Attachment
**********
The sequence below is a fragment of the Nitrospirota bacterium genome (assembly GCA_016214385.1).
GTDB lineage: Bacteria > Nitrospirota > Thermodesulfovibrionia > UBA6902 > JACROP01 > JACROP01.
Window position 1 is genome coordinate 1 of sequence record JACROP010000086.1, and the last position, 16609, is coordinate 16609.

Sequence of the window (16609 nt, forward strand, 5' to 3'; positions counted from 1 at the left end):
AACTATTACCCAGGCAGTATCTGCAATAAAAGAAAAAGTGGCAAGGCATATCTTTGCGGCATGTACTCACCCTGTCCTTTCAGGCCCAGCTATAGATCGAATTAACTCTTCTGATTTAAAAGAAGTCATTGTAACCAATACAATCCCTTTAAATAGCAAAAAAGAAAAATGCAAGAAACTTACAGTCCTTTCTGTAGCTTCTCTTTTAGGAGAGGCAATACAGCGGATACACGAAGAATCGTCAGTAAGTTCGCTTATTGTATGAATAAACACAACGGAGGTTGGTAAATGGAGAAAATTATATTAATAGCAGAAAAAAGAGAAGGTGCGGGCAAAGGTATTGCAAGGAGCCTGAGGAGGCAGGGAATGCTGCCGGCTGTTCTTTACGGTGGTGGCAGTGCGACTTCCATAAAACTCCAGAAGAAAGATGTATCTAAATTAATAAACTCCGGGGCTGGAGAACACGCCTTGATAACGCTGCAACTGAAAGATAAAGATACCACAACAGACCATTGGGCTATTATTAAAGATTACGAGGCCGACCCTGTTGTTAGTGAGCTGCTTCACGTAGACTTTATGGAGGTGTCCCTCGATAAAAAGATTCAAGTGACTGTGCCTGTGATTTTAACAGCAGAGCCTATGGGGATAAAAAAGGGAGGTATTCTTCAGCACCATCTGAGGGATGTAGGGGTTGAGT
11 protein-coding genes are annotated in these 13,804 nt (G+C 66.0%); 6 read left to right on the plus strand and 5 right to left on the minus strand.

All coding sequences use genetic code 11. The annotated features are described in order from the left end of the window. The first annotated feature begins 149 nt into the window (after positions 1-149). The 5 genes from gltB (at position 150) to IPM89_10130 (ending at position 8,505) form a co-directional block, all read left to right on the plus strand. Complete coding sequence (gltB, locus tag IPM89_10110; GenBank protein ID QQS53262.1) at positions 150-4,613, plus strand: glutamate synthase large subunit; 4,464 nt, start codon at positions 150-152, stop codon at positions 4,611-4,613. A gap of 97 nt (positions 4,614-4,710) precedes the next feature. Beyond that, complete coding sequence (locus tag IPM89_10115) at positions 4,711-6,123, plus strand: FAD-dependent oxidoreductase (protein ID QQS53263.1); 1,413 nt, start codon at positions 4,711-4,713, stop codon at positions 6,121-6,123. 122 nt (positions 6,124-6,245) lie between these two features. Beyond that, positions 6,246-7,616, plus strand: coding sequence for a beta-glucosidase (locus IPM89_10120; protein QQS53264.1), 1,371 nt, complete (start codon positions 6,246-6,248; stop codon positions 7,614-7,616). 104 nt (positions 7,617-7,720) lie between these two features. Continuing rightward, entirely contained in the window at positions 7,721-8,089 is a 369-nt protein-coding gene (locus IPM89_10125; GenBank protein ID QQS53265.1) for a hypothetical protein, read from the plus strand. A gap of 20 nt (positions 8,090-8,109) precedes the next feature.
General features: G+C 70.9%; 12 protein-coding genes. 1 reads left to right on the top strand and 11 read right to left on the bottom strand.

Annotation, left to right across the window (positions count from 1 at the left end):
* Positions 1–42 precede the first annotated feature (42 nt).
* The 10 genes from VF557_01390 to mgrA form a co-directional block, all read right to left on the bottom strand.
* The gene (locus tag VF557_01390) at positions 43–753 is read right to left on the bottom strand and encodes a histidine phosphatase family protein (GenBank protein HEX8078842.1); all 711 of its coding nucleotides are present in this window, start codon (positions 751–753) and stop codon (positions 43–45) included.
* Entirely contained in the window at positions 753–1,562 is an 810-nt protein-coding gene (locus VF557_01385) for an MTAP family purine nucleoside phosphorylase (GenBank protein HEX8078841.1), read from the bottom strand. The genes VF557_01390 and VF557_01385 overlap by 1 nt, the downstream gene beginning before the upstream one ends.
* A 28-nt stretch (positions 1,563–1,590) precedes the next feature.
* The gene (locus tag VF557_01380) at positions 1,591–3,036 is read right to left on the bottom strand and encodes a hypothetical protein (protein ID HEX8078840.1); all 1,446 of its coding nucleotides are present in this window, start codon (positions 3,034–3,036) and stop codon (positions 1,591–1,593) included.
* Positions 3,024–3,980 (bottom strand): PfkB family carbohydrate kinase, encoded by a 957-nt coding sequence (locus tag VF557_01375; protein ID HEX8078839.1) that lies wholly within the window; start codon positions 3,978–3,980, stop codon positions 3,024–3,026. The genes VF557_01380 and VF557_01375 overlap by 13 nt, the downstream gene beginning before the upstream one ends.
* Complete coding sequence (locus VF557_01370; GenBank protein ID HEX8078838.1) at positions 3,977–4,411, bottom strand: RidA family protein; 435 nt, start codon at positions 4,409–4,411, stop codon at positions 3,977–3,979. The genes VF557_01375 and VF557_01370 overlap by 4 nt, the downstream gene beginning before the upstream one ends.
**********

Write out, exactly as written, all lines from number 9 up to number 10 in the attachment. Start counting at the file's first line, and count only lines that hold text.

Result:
Annotation, left to right across the window (positions count from 1 at the left end):
* Positions 1–42 precede the first annotated feature (42 nt).